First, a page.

Back to Blog


Hard Water vs Soft Water

March 24, 2014

Cups with hard water stains and cups without hard water stains.
Both hard and soft water have advantages and disadvantages. But what are they? Is there a difference? Which one is better? If you’re a homeowner, It is important to know the answers to these questions. Read on to find out the answers to these questions and more!

What is Hard Water?

Hard water contains calcium and magnesium ions, which are considered “hard” minerals. These minerals, while not bad for you if ingested, can create stains or build-up in your pipes. Hard water also doesn’t taste very good. While it’s impossible to see the difference between hard and soft water, there are a few ways you can tell if you have hard water in your home.

Do I Have Hard Water?

Identifying hard water is pretty easy. Here are a few signs you should look for to see if your home has hard water:

  • Stains on faucets, dishes, and walls
  • Mineral build-up in pipes
  • Fewer bubbles when using soap
  • Dry, itchy skin
  • Dull, faded clothes

If you still can’t tell if you have hard water, there’s an easy test you can do from home to see if you have hard water.

What is Soft Water?

Soft water is water that contains “soft” minerals, such as sodium. The sodium ions are added through a water softener. A common misconception is that because soft water has sodium in it, it tastes salty, but that’s not actually the case! Soft water usually tastes and feels better than hard water because of the sodium added to the water. With soft water, you can expect:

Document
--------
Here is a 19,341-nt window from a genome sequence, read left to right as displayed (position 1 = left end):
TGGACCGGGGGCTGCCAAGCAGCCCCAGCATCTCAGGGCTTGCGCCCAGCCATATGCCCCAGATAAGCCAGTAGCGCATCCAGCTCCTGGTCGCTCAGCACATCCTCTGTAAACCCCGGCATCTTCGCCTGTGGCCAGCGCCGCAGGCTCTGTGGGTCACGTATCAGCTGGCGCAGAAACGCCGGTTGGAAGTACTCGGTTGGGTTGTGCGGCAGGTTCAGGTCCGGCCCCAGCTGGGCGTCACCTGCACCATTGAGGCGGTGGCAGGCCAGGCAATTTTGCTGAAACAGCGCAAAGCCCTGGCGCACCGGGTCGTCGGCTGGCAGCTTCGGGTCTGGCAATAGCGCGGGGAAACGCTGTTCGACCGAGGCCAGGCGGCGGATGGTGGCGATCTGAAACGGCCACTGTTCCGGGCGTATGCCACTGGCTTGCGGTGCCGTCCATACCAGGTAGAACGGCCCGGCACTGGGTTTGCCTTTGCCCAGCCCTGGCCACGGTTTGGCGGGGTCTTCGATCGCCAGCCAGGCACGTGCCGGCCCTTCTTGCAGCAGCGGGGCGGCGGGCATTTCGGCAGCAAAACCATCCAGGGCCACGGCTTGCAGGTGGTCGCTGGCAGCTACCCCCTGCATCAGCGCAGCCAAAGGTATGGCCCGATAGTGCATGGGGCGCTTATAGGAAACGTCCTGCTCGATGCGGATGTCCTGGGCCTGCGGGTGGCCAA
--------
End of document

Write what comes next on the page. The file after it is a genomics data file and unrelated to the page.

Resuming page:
• No mineral build-up in pipes
  • Better lather with soaps and shampoos
  • Softer hair and skin
  • Brighter and softer clothes

Which Type of Water is Better?

Soft water typically feels softer–especially after regularly using hard water. Soft water can also save you money on shampoos and soaps, because soap lathers better in soft water. Many people also find they prefer the taste of soft water as compared to hard water. It is because of this, the slightly different taste, and the benefits to plumbing systems that many people prefer soft water. In terms of health benefits, there is no real difference; in terms of effect on pipes and fixtures, soft water is better.

How Do I Get Soft Water?

If you’re interested in getting soft water for your home, check out our water softeners! Utah generally has hard water because calcium and magnesium can enter your water as runoff from the mountains. When you have a water softener installed in your home, it replaces the calcium and magnesium with sodium. This ion exchange doesn’t change the appearance of the water, but it does change how the water reacts with soap and your pipes. Unlike calcium and magnesium, sodium does not build up in your pipes and it has a few other benefits, as well.

If you don’t know if your water is hard or soft, schedule your free home water evaluation today so you can know exactly what’s in your water!